Also, it is the more expensive housing that is being built that is leading to the rise in prices of all other housing in Mountain View.

I have said in many other posts that I am for smart growth. If you don't want to vote for me that is fine, but please do not take my comments out of context as you have done here. Your comment about my preferring fewer shadows to more expensive housing is a false choice. Manhattan has lots of long shadows. Where is the cheap housing there?

Jim Neal
Candidate, Mountain View City Council

Posted by myob
a resident of Old Mountain View
on Mar 27, 2014 at 3:26 pm

@Jim Neal

I completely disagree that it's expensive condos that drive up the cost of housing, you've got the causality backwards. It works like this:

1) There is tremendous demand for housing
2) Some people are capable of and willing to pay huge amounts of money to live near downtown
3) Developers target the most profitable developments
4) Therefore, the most expensive demand gets satisfied first.
5) Once you part the richest people with their money for the expensive units, the next units will be a bit cheaper, and so forth. Mountain View can't support many more rents like at the Madera apartments.

The primary cause is still the housing shortage. I'd even call it a borderline crisis at this point.

I, too, like the character of Mountain View, which is why I paid an enormous amount of money and acquired an enormous amount of debt for a small home here. I'm a tech worker who's lived and worked in Mountain View for a very long time, and a basic house is almost unattainable for me, despite being married, and dual income. If it's hard for me, it's impossible for a lot of other people. It's a personal preference, but I would prefer for my neighborhood to lose some of its character than to keep housing so expensive here. I don't want to live in an area which will be low density, but populated entirely by wealthy tech company people, I get enough of that at work. There is a lot of personal preference in these kinds of discussions, and I've lived in much denser areas such as NYC and enjoyed it, despite growing up on a farm, and enjoying that too. In my opinion, it's not the density which gives a place character, but its people, businesses, and services.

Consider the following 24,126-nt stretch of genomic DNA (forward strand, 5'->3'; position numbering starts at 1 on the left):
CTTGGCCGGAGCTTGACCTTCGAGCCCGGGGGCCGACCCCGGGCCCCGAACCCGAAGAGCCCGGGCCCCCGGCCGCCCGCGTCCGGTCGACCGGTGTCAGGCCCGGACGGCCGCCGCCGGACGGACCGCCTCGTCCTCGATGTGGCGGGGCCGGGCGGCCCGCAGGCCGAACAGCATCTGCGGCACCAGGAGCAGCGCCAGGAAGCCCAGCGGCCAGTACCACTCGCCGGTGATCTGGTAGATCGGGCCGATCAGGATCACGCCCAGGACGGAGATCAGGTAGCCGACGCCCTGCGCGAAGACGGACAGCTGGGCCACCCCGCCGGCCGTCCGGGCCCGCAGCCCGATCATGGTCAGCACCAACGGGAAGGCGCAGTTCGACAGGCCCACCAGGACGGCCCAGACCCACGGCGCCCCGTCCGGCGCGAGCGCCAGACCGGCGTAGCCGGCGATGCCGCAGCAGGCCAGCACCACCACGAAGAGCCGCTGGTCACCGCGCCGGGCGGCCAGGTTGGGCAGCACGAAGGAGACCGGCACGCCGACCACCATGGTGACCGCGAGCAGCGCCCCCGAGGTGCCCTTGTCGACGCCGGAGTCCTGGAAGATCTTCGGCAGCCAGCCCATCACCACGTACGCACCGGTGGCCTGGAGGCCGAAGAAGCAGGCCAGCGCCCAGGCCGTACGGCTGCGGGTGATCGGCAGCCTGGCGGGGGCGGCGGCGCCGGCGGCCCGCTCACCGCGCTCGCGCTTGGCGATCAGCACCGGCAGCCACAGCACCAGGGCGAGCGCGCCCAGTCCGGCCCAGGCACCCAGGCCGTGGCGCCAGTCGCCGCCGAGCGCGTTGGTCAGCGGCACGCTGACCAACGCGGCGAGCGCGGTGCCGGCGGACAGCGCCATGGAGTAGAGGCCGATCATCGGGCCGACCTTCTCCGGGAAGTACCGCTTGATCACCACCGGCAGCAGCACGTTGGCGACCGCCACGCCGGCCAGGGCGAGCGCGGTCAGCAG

Posted by Garrett83
a resident of another community
on Mar 27, 2014 at 3:28 pm

Garrett83 is a registered user.

Building to decrease job to housing balance is good, not all housing will go to Google employees.

Building housing and other projects to decrease dependency on car trips. Nothing wrong with a quick (idea here).

Building further away from where people work will not the traffic problem or help solve the transit system. I should make it efficient.

Mountain View High School I think held more students in the 70's, you could design a very well planned 2 to 3 story campus that would be more of tradional designed campus. You could go below ground.

Housing for 100,000 people is high, haven't ever agreed with those numbers. The ideal number of housing would be 7,500 units.

Posted by Garrett83
a resident of another community
on Mar 27, 2014 at 3:38 pm

Garrett83 is a registered user.

Building further away from the jobs or in some threads from where people live. Will not solve the traffic problem.

@ myob

I agree with you on all points.

Posted by OMV Resident